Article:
These days the name Silver Arrows conjures up instant thoughts of Nico Rosberg, Lewis Hamilton, Ross Brawn and questionable tyre ware. However, 60 years ago Mercedes’ thoroughbred racing division was all about one man and one car; the legendary Juan Manuel Fangio and his all-conquering 1954 Mercedes-Benz W196R Formula One Silver Arrow.
The man, originally a humble mechanic from a potato-growing town in Argentina, is already firmly cemented as one of the true icons in the history of motor racing, thanks to his relentless domination of Formula One, winning 5 world championships along the way. Now, quite rightly, the machine that delivered him safely through the peril and regularly fatal carnage of 1950’s Formula One has sealed its very own place in automotive history, becoming the most valuable car ever sold at auction.
At £19,601,500 the W196R almost doubled the previous record for a car sold at auction, held by a 1957 Ferrari 250 TR Prototype and didn’t fall too short of the record for a privately sold car set back in 2012 by Sterling Moss’s 1962 Ferrari GTO at £22.8 million.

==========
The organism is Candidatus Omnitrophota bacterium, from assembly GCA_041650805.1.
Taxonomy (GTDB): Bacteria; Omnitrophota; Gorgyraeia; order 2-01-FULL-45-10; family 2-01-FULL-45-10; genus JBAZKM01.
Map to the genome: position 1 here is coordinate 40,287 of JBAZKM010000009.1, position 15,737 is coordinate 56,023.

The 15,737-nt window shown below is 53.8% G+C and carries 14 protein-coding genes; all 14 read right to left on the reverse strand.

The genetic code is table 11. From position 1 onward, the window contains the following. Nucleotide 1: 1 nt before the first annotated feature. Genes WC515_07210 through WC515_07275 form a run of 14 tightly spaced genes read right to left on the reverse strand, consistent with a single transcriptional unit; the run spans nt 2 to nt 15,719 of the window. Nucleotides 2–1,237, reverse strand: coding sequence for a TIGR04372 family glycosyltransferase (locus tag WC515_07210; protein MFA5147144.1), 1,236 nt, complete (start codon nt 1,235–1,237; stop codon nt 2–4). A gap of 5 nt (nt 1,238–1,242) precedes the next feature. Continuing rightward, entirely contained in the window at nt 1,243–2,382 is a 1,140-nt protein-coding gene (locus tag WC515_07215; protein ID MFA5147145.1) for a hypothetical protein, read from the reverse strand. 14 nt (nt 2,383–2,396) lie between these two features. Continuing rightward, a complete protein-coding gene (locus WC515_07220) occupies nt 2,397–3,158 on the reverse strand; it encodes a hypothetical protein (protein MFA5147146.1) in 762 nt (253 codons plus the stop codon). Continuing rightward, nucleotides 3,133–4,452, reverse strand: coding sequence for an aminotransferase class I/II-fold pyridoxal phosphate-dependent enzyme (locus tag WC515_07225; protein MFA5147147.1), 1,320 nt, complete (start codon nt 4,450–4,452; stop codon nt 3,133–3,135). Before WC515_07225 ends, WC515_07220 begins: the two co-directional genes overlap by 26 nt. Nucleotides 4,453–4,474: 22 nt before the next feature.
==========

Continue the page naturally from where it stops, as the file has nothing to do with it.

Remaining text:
As if that wasn’t enough, the 1954 Silver Arrow has also scooped the joints honours of most expensive F1 car ever sold and most valuable Mercedes-Benz in the world.
The 2.5 litre straight-8 W196R is certainly no stranger to the limelight, propelling Fangio to back-to-back race wins at the 1954 German and Swiss Grand Prix, the first achieved by the re-emerging Mercedes Formula One team in its post-war racing comeback. Its frontier-pushing design also earned it great plaudits, heralding the entrance of fuel-injection, the tubular spaceframe lightweight chassis and the in-line 8 cylinder engine layout to Formula One.
Undoubtedly, the Mercedes W196R is a car whose history alone justifies its somewhat hefty price tag. And it doesn’t even have DRS…